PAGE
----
The George E. Boggs collection contains one photograph album, one letter, and one box of ephemera. These materials document the First World War service of George E. Boggs and to a lesser extent his brother Hamilton Irwin Boggs. Also included are numerous photographs of the Boggs family both prior to and after the war.

The George E. Boggs collection contains one photograph album, one letter, and one box of ephemera. These materials document the First World War service of George E. Boggs, and to a lesser extent his brother Hamilton Irwin Boggs. Also included are numerous photographs of the Boggs family both prior to and after the war.

The album does not have a strict order; many photographs from Boggs’ time in France are interspersed with images of family and at training camps in the United States prior to going to France. Captions are apparently written by both George Boggs and his mother Caroline. The majority of the images from France are of Châtillon-sur-Seine but other places are also represented. Please see the Subject Terms for a more complete list of locations.

Images of note include:
  • George and Hamilton Irwin Boggs in uniform with their Great-Uncle James P. Boggs, Civil War veteran who was wounded at Second Battle of Bull Run (loose photo in front of scrapbook, duplicate copy on page 46)
  • General Pershing awarding the Distinguished Service Cross to members of the 81st Division. (page 18)

The letter, written in France on December 28, 1918, is from Hamilton Irwin Boggs to an "Uncle Jim" (possibly his great-uncle James P. Boggs). In the letter, Hamilton Boggs gives a summary of his service in the army, and mentions George Boggs’ service.

The ephemera includes George E. Boggs' dog tags, an embroidered souvenir French handkerchief, an United States Army Air Service insignia pin, and a piece of "trench art" made from a French 75mm shell casing. Also present are eleven track and field ribbons and two medals, all from 1913-14.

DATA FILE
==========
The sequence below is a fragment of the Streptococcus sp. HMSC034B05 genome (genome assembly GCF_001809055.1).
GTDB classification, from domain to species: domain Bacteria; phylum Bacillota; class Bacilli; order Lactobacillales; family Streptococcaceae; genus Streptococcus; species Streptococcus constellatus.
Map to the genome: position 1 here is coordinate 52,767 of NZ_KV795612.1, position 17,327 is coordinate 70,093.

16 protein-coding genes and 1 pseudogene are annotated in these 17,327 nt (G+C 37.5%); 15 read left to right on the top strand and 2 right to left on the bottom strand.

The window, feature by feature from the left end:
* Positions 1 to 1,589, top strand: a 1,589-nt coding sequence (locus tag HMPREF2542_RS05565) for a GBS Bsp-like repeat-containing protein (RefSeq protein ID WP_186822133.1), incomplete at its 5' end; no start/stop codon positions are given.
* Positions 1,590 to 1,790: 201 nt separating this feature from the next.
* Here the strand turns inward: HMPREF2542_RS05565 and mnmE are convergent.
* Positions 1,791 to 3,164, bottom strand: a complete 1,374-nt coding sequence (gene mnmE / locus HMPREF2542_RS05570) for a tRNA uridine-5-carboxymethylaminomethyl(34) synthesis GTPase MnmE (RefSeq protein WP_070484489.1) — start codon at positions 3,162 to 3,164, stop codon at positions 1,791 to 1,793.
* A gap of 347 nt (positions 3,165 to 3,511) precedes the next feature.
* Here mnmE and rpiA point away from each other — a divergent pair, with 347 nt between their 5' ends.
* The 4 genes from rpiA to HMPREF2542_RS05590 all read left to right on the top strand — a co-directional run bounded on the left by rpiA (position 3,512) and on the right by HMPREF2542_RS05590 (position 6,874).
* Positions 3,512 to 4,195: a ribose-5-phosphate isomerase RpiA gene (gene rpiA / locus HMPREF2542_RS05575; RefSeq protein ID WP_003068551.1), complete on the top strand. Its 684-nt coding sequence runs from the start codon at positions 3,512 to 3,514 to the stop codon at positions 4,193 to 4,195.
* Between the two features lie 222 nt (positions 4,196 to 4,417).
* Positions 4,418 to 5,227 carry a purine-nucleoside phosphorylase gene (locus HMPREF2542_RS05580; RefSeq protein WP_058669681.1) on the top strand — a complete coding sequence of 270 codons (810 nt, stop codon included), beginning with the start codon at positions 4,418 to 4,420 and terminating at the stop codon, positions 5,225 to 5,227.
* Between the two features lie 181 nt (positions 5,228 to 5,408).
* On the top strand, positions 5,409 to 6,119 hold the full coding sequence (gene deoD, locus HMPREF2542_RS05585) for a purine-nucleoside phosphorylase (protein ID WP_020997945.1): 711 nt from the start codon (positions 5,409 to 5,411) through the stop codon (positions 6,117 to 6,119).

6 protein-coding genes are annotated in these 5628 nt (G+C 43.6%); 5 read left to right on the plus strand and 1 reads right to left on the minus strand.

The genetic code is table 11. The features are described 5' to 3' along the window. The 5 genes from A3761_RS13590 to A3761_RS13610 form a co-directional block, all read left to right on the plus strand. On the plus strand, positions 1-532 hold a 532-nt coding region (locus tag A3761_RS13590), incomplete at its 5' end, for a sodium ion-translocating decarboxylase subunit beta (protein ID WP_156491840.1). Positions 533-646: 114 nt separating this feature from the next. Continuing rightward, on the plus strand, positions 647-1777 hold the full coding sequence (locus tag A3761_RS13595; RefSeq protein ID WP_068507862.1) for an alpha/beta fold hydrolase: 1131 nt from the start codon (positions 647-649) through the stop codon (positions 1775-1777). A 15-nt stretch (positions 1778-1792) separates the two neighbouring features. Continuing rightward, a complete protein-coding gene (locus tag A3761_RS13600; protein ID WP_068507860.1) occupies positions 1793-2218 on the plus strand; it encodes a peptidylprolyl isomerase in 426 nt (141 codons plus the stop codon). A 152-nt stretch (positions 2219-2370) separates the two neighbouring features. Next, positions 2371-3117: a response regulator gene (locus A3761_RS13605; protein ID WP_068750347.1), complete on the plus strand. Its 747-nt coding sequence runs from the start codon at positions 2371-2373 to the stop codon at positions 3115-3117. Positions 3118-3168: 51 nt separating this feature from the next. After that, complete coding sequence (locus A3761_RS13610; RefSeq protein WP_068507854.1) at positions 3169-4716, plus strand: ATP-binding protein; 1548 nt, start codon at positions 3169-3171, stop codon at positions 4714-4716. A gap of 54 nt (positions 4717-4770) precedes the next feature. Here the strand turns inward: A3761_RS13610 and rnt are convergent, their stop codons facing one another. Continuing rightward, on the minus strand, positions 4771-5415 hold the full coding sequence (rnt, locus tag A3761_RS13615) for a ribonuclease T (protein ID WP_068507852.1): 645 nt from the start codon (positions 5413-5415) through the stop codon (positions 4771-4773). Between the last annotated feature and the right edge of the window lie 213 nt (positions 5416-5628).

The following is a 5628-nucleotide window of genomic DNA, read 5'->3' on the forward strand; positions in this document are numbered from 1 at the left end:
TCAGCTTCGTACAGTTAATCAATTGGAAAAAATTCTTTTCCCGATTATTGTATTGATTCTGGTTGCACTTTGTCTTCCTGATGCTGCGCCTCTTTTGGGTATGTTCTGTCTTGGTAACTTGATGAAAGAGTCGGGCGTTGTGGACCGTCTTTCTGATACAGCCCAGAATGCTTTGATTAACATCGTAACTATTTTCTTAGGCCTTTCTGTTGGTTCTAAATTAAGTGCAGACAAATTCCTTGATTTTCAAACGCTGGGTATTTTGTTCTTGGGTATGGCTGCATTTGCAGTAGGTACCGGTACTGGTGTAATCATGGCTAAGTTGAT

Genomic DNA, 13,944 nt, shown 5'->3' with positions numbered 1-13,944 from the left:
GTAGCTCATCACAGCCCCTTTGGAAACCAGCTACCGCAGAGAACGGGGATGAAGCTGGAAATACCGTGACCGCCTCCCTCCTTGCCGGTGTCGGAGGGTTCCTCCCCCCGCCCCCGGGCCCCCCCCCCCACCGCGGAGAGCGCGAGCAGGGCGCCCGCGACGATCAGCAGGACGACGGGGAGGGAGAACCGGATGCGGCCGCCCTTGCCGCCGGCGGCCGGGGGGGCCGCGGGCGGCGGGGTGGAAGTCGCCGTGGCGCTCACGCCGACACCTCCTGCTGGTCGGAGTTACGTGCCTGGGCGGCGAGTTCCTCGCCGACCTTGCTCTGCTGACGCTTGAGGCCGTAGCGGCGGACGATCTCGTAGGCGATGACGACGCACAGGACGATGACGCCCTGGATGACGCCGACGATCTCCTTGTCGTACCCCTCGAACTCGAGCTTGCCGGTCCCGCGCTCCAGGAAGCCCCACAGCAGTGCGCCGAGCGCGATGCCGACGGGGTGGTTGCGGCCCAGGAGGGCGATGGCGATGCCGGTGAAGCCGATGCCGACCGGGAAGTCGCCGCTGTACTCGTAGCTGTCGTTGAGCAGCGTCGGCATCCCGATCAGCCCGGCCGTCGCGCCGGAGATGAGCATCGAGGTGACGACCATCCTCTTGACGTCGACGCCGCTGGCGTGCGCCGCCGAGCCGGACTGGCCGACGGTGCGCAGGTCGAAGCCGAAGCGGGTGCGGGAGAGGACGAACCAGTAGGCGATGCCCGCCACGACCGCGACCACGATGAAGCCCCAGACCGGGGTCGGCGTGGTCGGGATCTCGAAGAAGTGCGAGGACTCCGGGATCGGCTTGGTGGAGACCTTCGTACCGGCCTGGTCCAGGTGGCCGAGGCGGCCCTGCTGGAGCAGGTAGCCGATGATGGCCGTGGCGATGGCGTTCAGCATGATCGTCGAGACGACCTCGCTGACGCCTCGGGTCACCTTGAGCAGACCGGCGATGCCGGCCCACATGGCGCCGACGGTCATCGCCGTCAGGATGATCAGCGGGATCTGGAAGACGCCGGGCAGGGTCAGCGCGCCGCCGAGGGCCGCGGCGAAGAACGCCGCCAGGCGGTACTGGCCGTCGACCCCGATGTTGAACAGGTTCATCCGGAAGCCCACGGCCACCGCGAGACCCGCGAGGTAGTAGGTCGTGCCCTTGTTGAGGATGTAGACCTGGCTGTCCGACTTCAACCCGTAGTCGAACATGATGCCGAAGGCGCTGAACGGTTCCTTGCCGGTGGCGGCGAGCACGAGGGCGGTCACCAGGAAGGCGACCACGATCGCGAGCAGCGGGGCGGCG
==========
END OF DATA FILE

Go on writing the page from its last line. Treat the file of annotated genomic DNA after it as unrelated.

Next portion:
George S. Patton family papers, 1789-1938 (majority within 1876-1919, 1934-1938)

0.75 linear feet

This collection is made up of correspondence, speeches, a travel diary, and a published history related to the family of General George S. Patton. The bulk pertains to Patton's parents, George S. Patton, Jr., and Ruth Wilson Patton, and to his sister, Anne W. Patton ("Nita"), though items written by and addressed to General Patton are also present.

This collection (0.75 linear feet) is made up of correspondence, speeches, a travel diary, and a published history related to the family of General George S. Patton.

The largest selection of correspondence pertains to George S. Patton, Jr., and Ruth Wilson Patton. Letters written by Patton to Wilson during their courtship and after their marriage provide news of his life, work, and travels. Some items mention their son Georgie (George S. Patton III). Patton also wrote letters to his family, including five to his mother while participating in the punitive expedition to Mexico in 1916. Letters written by Nita Patton largely concern her experiences while living in London, England, in 1919. Some of her letters refer directly to her acquaintance and relationship with John J. Pershing, whom she met during a visit to New Mexico after the punitive expedition of 1916.

Multiple letters written by George S. Patton, Jr., relate to the future general's admission to and studies at the United States Military Academy at West Point, New York, in the 1900s. Patton provided his son with personal advice and encouragement, and news from home. The collection includes miscellaneous family letters, addressed to and exchanged between numerous family members between the 1870s and 1890s.

The Patton family papers contain a daily diary of Nelly Davenport and her father's trip to Antigua from December 1789-1790, taken in an attempt to improve Nelly's ailing health. The diary and an accompanying description relate Nelly Davenport's final illness, medical treatments, and death.

A selection of George S. Patton, Jr.'s, speeches is included in the collection. Most were delivered while Patton attended the Virginia Military Institute in the late 1870s, including his valedictorian speech. The speeches concern topics such as the Civil War, the Battle of New Market, and politics. One later item, the text of a speech delivered before the Sunset Club on November 25, 1904, concerns interactions between African Americans and Europeans, particularly with regard to black slavery and suffrage in the United States.


Harry H. Bandholtz Papers (Microform), 1890-1937 (majority within 1899-1925)

12 microfilms — 1 map — 2 oversize folders — 10 folders

Career military officer, served in the Philippines ca. 1900-1913, chief of the Philippine Constabulary, 1907-1913; papers include correspondence, constabulary reports, diaries, topical files, visual materials, and scrapbooks.